I did, however, read the first chapter of the manga and it follows quite closely.  Wikipedia tells me that Yokai Apartment was originally a light novel, which might explain its pacing (when I first started watching this I immediately felt a Free! vibe, right down to the ‘how gay is this guy?’)

You don’t HAVE to agree that Inaba reads as gay, but the relationship he has with Hase Mizuki is very explicitly (albeit jokingly) ‘family’ oriented.  Hase basically adopts a child ghost whenever he visits Inaba at the ‘apato’ and refers to himself as ‘papa’ and Inaba as ‘mama.’  They not only sleep in the same room when Hase visits, but in the same bed. Early on, Inaba is very intent on keeping up with Hase and even writes him letters, but they have a ‘you need to be honest with me’ moment when Hase realizes he’s not getting the full story of what goes on and who/what exactly lives at the ‘apato.’

Yes, actually, I do imagine this all as quite innocent, much the way I thought of the boys of Free! as innocent, but, just because I don’t imagine them sexual, doesn’t mean it’s NOT gay af.

Which is probably the other reason I crave this kind of thing. I love stories where not a lot happens beyond everyone getting along and eating good food, and I double-plus love them if they’re gay.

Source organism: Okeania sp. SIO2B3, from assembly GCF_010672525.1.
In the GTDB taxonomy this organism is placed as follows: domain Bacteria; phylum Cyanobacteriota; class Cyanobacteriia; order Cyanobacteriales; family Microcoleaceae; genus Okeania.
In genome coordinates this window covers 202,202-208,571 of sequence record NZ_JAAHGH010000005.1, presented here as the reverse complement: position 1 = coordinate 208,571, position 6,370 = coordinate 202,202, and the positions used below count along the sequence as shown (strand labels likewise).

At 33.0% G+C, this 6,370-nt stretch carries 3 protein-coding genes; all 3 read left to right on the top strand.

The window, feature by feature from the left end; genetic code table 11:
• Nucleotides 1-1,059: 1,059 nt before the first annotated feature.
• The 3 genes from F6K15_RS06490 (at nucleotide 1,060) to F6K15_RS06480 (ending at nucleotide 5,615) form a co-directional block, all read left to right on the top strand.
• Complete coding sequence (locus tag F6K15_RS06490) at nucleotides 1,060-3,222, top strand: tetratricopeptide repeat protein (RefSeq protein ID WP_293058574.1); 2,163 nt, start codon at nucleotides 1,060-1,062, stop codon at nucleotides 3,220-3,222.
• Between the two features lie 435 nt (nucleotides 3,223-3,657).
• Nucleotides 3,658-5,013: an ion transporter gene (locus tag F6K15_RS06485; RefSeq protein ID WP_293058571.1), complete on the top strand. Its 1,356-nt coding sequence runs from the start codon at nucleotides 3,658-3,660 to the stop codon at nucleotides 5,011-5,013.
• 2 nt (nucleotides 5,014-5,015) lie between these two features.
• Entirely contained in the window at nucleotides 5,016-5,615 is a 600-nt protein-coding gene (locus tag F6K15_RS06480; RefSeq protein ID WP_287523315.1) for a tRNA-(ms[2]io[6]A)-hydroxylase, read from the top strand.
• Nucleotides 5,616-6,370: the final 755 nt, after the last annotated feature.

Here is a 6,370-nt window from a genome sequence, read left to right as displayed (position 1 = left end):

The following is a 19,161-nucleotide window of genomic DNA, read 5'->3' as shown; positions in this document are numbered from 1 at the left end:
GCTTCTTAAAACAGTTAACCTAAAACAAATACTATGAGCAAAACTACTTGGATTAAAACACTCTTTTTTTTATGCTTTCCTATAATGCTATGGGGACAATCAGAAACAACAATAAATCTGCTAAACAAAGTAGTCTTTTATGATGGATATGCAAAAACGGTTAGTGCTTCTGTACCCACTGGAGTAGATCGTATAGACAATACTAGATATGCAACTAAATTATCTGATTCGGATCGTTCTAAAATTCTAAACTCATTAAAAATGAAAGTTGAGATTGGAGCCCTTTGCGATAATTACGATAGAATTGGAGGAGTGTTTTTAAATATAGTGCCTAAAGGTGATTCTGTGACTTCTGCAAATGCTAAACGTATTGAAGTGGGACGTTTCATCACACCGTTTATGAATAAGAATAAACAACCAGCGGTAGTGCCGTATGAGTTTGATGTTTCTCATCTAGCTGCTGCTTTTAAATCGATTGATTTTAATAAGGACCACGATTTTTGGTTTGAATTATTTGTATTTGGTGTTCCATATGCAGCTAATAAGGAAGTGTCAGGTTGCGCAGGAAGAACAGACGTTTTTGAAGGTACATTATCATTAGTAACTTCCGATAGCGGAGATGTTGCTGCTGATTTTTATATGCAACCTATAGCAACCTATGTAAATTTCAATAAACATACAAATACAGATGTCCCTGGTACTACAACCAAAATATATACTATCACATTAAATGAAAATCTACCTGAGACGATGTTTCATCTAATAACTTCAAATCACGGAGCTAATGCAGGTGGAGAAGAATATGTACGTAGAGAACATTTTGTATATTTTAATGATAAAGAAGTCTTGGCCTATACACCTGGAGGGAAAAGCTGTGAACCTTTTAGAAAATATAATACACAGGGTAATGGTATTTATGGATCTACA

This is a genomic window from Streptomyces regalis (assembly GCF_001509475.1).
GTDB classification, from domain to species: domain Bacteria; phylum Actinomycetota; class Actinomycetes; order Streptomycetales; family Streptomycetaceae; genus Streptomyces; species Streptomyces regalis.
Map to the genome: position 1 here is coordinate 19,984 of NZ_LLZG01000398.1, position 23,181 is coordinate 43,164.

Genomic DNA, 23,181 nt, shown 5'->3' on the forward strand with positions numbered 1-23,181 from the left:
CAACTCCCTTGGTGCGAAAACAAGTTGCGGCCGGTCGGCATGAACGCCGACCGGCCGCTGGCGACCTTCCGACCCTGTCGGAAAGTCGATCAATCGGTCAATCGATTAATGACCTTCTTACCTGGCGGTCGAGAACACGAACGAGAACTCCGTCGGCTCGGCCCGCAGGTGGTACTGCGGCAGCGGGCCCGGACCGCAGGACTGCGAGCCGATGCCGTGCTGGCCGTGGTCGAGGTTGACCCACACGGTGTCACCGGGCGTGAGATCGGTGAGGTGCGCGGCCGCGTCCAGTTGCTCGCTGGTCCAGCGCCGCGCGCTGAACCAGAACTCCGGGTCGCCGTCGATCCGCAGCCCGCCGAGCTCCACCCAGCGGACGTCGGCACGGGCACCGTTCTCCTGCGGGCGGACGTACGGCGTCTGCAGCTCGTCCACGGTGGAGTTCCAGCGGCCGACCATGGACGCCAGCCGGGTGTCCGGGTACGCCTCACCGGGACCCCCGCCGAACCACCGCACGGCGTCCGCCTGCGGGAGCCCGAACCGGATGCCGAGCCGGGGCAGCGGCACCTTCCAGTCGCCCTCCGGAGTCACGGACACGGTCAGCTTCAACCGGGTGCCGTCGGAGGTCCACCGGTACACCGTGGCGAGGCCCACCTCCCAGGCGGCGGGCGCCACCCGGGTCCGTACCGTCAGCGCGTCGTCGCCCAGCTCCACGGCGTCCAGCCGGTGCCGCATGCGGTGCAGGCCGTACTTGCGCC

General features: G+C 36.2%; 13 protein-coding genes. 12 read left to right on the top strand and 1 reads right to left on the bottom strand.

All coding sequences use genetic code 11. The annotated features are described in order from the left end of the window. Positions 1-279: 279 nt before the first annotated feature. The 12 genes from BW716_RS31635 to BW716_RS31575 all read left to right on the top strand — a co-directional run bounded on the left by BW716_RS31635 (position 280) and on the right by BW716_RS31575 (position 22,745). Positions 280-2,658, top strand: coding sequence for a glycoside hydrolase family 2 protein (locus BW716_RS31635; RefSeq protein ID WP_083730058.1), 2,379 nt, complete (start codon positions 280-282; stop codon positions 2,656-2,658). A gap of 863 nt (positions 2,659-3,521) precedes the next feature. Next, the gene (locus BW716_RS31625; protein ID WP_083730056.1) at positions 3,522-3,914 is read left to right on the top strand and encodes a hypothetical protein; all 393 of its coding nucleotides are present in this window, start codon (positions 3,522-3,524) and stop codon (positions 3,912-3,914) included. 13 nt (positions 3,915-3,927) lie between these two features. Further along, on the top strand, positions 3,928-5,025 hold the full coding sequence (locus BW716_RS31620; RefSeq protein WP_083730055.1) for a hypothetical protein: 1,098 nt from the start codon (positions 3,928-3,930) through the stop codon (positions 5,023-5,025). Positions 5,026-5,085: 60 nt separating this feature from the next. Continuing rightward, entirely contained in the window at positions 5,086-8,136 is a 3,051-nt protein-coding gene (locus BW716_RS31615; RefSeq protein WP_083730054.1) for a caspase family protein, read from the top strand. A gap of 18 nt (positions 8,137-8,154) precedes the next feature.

In a side note, anyone who’s known me for any length of time will instantly recognize (probably in the credits, like my son did,) which character I secretly like best of all.  That would be the scruffy redhaired, Akira Fukase–a character we’ve barely even had the usual backstory episode about, who kind of does nothing more than drink and smoke a lot.  Yeah. I just have a type, and that type is inevitably voiced by someone like Kazuya Nakai, probably best known for his role as Muken in Samurai Champloo (and my boy Ryuji ‘Bon’ Suguro from Blue Exorcist).

So, yeah, if you want a story with not a lot at stake but still tremendous fun, try Elegant Yokai Aparment Life / Youkai Apato no Yuuga na Nichijou. There is a link to MangaReader in the first paragraph or Crunchyroll, if you prefer to watch.

Sweetness & Lightning / Amaama to Inazuma (Vol. 1-7) by Gido Amagakure

I should probably start a tag set for “cooking and eating,” so that if I ever want to go back and look at just HOW MANY of these types of manga I’ve read, I can do it easily.

The back cover copy of Sweetness & Ligtning / Amaama to Inazuma reads thusly:

“Inuzuka Kohei is a teacher who has been caring for his little daughter, Tsumugi, on his own since his wife’s death. He isn’t good at cooking, so they’ve been eating packaged meals from the convenience store. A series of events lead him one evening to a restaurant run by the mother of one of his students, Kotori. Her mother isn’t there, but Kotori does her best to feed them both. It turns out that Kotori is often alone, since her parents are divorced and her mother is frequently not around. The three of them begin to meet and cook tasty food together.”